The universal desire for universal health

The universal desire for universal health

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Even if we can’t all agree on how it’s achieved, it’s still something we all want.


PETALUMA, CA, Jan. 26, 2014 – You’d be hard-pressed these days, at least here in the U.S., to come up with a more divisive subject than universal health care, but probably just as hard-pressed to find a more universal desire than good health. Even if we can’t all agree on how it’s achieved, it’s still something we all want.

The good news is that this desire in and of itself helps to foster good health decisions, including a sense of balance and moderation in our eating habits and exercise routines, even the attitudes we nurture (or allow to fester) in thought. Qualities like gratitude, forgiveness, compassion – or, on the flip side, resentment, distrust and fear – all have a direct and measurable impact on our mental and physical well-being.

Read Also: Confronting the terror of failing health

There can be a tendency, however, for this sort of mental housecleaning to be portrayed in the media as little more than a self-improvement project, a subtle if unintentional perversion of the Golden Rule that would have us do good to others simply to feel good about ourselves, in effect limiting what should be a sincere desire to a less-than-sincere and likely less effective expression.

For Mary Baker Eddy, the key to avoiding such perversions and realizing a health that is truly universal – encompassing everyone, everywhere, under all circumstances – was to be found in a deeper understanding of God or “divine Mind” and not mere human will as the source of such uplifted and uplifting thinking. “Mortal thought must obtain a better basis, get nearer the truth of being,” she wrote in Science and Health, “or health will never be universal, and harmony will never become the standard of man.”

An ambitious goal, to be sure, especially when ill health appears to be so pervasive if not, well, universal. Even so, a growing number of people are finding that a genuine desire, not just for better health, but for a better, more divinely inspired perspective on life – one that recognizes Spirit or God and not matter as the true essence of our being –  is the ideal prescription for gaining and maintaining sound minds and bodies.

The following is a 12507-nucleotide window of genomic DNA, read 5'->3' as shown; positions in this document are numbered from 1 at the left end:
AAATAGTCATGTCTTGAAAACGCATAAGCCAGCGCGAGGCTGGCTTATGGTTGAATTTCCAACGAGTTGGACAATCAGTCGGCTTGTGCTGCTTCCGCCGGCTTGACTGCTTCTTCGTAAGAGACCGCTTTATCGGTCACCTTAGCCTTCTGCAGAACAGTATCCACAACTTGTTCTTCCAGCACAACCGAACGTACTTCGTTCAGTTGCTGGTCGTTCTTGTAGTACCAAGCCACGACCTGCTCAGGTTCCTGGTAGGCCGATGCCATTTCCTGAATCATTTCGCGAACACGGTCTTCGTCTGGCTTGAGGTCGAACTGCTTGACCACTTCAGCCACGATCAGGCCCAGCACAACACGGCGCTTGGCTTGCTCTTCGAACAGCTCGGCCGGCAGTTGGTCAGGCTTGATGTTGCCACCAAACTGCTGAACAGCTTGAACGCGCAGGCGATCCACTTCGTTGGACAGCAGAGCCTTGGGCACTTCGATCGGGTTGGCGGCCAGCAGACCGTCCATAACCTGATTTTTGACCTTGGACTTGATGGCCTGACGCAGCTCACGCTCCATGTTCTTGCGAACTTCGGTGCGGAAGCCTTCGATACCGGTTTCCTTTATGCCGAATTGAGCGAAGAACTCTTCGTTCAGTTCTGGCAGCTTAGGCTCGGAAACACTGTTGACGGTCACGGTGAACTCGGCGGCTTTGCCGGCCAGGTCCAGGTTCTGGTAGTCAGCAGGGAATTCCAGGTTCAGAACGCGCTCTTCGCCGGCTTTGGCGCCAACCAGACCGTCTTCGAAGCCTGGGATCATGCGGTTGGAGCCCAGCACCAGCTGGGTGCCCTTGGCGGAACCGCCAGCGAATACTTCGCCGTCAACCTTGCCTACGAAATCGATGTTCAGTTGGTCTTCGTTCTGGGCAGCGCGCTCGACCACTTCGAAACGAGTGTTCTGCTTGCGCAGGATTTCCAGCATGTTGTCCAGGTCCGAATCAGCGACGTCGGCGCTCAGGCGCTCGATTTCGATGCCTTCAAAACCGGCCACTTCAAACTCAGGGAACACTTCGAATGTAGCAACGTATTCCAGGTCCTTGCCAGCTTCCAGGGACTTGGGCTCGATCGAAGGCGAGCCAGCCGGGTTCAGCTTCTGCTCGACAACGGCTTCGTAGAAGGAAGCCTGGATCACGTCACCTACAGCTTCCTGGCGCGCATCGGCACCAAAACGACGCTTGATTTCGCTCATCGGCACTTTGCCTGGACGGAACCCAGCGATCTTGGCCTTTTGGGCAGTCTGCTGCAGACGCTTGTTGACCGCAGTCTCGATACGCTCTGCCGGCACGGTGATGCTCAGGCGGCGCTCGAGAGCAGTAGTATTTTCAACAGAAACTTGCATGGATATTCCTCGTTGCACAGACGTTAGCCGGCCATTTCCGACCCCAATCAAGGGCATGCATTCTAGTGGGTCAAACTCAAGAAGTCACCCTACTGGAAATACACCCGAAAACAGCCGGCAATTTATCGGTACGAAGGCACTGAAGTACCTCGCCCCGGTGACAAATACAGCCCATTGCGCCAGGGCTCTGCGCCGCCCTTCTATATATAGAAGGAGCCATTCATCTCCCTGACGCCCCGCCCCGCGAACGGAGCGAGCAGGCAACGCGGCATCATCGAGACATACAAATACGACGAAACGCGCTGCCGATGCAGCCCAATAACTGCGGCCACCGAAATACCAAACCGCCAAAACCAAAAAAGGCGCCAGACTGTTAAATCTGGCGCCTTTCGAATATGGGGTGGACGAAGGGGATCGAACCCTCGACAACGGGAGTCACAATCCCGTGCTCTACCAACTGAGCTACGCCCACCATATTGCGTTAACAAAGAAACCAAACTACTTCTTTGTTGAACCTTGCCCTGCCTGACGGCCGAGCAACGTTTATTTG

Case in point: Many years ago a good friend was suffering from a debilitating disease that attacked nearly every organ of her body. Doctors recommended that she be moved to a local hospice as there was little hope for survival. She soon fell into a coma.

Read Also: The ‘preposterous’ proliferation of preconditions

After about six months, she regained consciousness and decided she wanted to be transferred to a different facility where she received basic physical care as well as prayerful support from a friend of hers. No pills. No intravenous tubes. No surgery. Eventually every vestige of her disease completely vanished, all of her organs began functioning normally, and despite the many months she’d spent in a coma, there was no brain damage.

How was this possible? According to this woman, her recovery was due solely to the support she received from her friend as well as her own prayers, both of which helped her “get nearer the truth of being,” as Eddy describes it, and experience a complete and permanent recovery.

Certainly we have a long way to go before health becomes universal. But if stories like this are any indication, there is at least some hope that we’re headed in the right direction, and that the means to this end are, even now, available to us all.

Eric Nelson writes each week on the link between consciousness and health from his perspective as a practitioner of Christian Science. He also serves as the media and legislative spokesperson for Christian Science in Northern California. Read similar columns on his web site and follow him on Twitter @norcalcs.

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